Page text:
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January 21, 2022

New research published in a Special Issue of the Journal Animals advances our knowledge of the interactions of bats with wind turbines. Scientists lay the groundwork for new ways to assess risk and potential impacts from land and offshore wind energy to whole populations of migratory tree-roosting bats.  

Wind energy provides a viable path towards climate change mitigation by replacing fossil fuel-based energy sources that emit greenhouse gases. One unintended consequence of wind energy, however, is that hundreds of thousands of bats die from collisions with wind turbine blades annually in North America according to studies published in 2012.  

USGS scientists are developing solutions that can reduce fatalities to these flying animals, working towards the broader goal of helping our Nation maintain a rich biodiversity of species as wind energy grows across the landscape. The Special Issue focuses on advances in technology for observing bat activity and behavior at wind energy sites, and physiological characteristics that relate to how bats respond to various stimuli (light and sound) that attract or deter bats to wind turbines. 

 

A thermal image video shows a bat (small orange object in upper left) flying close to a wind turbine blade (long yellow vertical structure) approximately 150-180 feet above the ground. The red and blue slow-moving clumps are clouds above (Paul Cryan, USGS).

 

Deterring Bats from Approaching Wind Turbines  
Bat, bird, and insect activity can be monitored with pairs of thermal-imaging cameras mounted on the wind turbines (a), and automatically recorded to a computer inside the base of the turbine (b). (From Cryan et al., Animals 2022, 12(1)
Bat, bird, and insect activity can be monitored with pairs of thermal-imaging cameras mounted on the wind turbines (a), and automatically recorded to a computer inside the base of the turbine (b). (From Cryan et al., Animals 2022, 12(1))

The reasons why tree bats fly towards wind turbines and sometimes collide with the blades remain a mystery to bat biologists and wind energy developers. Although technologies are being designed and tested to deter bats from approaching wind turbines, measuring their effectiveness is challenging.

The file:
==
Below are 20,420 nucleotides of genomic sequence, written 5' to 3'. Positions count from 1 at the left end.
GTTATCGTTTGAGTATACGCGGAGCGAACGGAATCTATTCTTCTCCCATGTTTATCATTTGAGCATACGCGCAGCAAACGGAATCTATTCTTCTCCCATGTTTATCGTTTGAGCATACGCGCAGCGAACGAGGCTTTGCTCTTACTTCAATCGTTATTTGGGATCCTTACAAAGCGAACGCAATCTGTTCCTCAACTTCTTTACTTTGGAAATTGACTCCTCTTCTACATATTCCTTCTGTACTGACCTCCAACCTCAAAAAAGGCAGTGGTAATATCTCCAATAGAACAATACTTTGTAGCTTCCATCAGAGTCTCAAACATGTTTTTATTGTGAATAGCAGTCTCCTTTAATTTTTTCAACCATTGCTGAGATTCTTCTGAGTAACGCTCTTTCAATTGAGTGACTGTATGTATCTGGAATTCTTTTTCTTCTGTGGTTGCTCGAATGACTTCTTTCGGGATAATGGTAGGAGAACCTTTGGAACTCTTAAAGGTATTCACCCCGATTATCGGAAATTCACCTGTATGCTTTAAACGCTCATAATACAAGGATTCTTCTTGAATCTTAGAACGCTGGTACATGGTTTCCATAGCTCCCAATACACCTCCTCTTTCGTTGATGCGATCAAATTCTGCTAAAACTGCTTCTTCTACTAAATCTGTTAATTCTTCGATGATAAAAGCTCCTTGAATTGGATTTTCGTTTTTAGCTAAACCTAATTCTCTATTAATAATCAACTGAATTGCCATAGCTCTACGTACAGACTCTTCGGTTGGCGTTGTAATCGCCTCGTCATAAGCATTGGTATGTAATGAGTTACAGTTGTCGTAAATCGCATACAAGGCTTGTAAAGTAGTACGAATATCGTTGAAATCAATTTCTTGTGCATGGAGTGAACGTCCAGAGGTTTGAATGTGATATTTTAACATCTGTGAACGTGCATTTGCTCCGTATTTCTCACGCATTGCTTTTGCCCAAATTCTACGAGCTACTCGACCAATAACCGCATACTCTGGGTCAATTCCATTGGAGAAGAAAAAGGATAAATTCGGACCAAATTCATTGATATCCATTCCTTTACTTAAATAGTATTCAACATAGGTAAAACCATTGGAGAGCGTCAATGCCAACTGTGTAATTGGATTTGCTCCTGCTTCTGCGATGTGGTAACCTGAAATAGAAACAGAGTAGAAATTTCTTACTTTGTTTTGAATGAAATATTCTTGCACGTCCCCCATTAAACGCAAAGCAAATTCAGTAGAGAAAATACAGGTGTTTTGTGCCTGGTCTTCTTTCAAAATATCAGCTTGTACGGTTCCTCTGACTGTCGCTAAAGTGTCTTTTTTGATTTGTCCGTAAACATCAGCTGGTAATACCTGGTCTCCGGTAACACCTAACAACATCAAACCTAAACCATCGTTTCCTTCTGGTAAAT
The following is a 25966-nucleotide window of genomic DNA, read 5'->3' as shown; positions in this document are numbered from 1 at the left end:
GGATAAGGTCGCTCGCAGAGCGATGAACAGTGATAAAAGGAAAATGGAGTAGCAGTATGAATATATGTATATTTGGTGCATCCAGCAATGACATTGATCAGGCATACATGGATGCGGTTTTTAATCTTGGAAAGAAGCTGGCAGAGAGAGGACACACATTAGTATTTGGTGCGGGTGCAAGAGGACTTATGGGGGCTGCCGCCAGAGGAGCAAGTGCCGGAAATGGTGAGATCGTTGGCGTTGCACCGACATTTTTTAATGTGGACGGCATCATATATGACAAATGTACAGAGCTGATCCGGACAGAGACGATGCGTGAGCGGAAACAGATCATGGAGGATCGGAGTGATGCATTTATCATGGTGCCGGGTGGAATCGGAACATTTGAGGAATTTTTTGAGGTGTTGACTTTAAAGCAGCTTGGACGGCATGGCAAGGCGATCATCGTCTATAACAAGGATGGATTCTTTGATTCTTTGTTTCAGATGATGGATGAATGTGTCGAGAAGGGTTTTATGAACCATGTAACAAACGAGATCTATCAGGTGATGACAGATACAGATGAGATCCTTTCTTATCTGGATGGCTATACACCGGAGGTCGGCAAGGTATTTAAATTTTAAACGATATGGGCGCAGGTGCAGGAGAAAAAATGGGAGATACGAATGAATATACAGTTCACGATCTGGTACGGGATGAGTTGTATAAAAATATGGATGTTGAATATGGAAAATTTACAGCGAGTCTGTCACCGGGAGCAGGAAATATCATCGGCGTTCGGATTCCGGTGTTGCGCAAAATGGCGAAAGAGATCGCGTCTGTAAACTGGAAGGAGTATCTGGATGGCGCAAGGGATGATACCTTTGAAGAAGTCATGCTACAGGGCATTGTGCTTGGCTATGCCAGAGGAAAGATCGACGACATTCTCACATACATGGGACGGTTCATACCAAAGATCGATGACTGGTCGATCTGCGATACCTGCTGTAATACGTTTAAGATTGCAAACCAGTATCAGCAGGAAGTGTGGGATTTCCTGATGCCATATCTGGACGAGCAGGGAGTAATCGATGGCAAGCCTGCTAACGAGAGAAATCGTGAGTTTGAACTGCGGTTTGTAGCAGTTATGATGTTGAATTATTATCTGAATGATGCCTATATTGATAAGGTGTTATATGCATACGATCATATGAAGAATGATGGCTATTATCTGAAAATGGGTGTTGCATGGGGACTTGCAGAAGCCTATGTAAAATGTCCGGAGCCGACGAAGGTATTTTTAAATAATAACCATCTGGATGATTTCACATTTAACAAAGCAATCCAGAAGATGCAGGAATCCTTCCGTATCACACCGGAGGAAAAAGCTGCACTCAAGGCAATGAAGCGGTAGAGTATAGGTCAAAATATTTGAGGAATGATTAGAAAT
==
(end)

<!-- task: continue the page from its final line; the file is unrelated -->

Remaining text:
In a collaborative research project with the U.S. Department of Energy and the National Renewable Energy Laboratory, the team experimentally lit a wind turbine at night with a dim, flickering ultraviolet (UV) light while measuring the presence and activity of bats, birds, and insects with thermal-imaging cameras. Although UV treatment did not significantly change bat, insect, or bird activity, the reliance of bats on sound- and light-based cues as they approach wind turbines at night suggests that further exploration of light-based deterrence systems for reducing fatality may be warranted. This research shows that thermal surveillance cameras may serve as a tool for observing bat behavior and for evaluating the effectiveness of new technologies intended to deter bats from approaching wind turbines.  

 

Impacts to Bats Flying Offshore 

Some North American tree bats make long migrations to overwinter in more southerly latitudes or coastal regions where they day-roost in trees and have been observed flying offshore during spring and fall migration periods. To help assess the potential risk to bats from planned offshore wind energy, which is not yet unknown, researchers tracked bat movements using acoustic recorders placed on structures such as lighthouses off the coast of Virginia.  In this study, the researchers found that bat visitation offshore or to coastal barrier islands at night is associated with wind speed, temperature, visibility, and time of year.  They then used the data collected to develop a tool to predict occurrence of bats at potential future offshore wind sites. This information can help the offshore wind industry plan for strategies to minimize collisions with bats flying offshore.  

 

Impacts on Bat Populations 
A VaTech student is holding a Hoary bat captured in a mist net during the summer of 2017 at Prince William Forest Park in VA.
Hoary bats get their name from their long, dense fur with white tips that give them a frosted or “hoary” appearance.  Hoary bats are a rare treat in researcher’s mist-nets due to their propensity for high altitude flight. In this picture a VaTech student is holding a Hoary batcaptured in a mist net during the summer of 2017 at Prince William Forest Park in eastern VA as a part of her PhD research at Marine Corps Base Quantico and Prince William Forest Park. 

Bats are elusive, making it difficult for researchers to measure their population status.  It remains unclear whether mortality of bats from collisions with wind turbines is affecting their population trends and potentially threatening their persistence in the long term. This article reviews acoustic and genetic methodologies to assess changes in bat populations, which is important for understanding the cumulative impacts and resilience of bats to a variety of threats. Acoustic and genetic techniques may help improve our understanding of the population status and trends of bat affected by wind turbines.  

Data collected through the North American Bat Monitoring Program (NABat) and various associated efforts to understand bat genetic diversity can aid decision makers in determining species viability in the face of multiple threats.s.

 

View the Special Issue here https://www.mdpi.com/journal/animals/special_issues/bat_biology  

Additional information about USGS research on energy and wildlife can be found on this USGS website.